1. Jim Bakker may have started off spreading God’s message, but that stopped a long time ago. He wants to have the limelight, and is constantly trying to stay there selling coins or whatever he can come up with to take money from people who do not realize that he is what I call a “false prophet.” There are some really good preachers on tv… find the true men of God and practice discernment.


  2. Kills me to see people in the church treat a descent man of God like a God , they put them high in a ivory tower throw millions of dollars at them then when the man of God acts like God the church wants his blood . I blame the congregations. I’m still waiting to see Pastor Joel O get hung up next . When you show me a church where the pastor lives equal to the least of his congregation that is where I will worship . The Devil is not at the local bar he’s at the local church where he knows man is looking for a God who wears a 5,000 suit. As for me the Bible alone has always been good enough.


  3. Jeff,
    Please don’t get me wrong. I would enjoy the book. It’s probably very interesting. It just doesn’t seem to be the sort of thing OUP is in the practice of releasing.



    • This is a fine Oxford University Press book. Why can’t someone like James Bakker, a man who influenced millions, be the subject of scholarly book? I am assume that you also believe my book on the American Bible Society (also published by Oxford) is not worthy either.


      • John,

        I am on the OUP mailing list and have a reasonable feel for their material. I think I also have a pretty good feel for what other reputable publishers handle. Despite Bakker’s influence on millions, he is still a comic character of popular culture. Would OUP publish a book on Johnny Carson? He touched millions of lives, and by the way, I rank him as arguably the greatest comedian of his era. There are other fine publishers who handle this sort of subject.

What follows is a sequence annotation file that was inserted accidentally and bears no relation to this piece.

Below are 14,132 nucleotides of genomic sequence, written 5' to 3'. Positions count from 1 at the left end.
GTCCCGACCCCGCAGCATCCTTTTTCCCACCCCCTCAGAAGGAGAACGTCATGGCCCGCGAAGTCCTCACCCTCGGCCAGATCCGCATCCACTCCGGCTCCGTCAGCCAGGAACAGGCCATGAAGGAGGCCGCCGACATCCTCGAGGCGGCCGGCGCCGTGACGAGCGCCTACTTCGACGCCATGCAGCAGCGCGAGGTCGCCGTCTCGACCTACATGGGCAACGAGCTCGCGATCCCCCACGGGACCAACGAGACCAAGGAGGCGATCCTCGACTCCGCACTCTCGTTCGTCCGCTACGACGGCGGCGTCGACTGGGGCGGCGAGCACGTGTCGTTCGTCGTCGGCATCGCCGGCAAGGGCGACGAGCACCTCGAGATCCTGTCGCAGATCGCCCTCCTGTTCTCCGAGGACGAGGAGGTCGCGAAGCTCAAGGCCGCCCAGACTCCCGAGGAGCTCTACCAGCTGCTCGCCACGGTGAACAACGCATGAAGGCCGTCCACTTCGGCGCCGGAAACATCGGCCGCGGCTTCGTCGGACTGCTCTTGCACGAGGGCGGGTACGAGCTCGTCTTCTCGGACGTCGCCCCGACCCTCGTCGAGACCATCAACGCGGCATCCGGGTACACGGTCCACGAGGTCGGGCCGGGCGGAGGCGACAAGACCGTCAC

The ABS is a serious and quasi academic organization. Why shouldn’t OUP handle that subject?



  4. No doubt Professor Wigger is a distinguished historian and writer. His two earlier books dealing with early Methodism appear to be valuable contributions to U.S. history. Yet I am somewhat surprised that Oxford University Press would publish a book on a figure as clownish as Jim Bakker. In fairness to Dr. Wigger, the book might have a wealth of sociological and religious material on America in the late 20th Century; but it’s still surprising for an internationally respected academic publisher to do a book on someone like Bakker (and by connection Bakker’s late wife.) Heritage USA and the Bakker empire probably are more complex than the treatments they received in the tabloids………..but does the subject meet Oxford University Press treatment?


    • I haven’t read it. But I would think the ultimate point, (in my opinion), would be what makes it possible for a person who is not genuine, who is self centered, to be admired and practically idolized by enough people to successfully do what he does for so long. That aspect is interesting to me.
      It’s the kind of thing that can still happen today.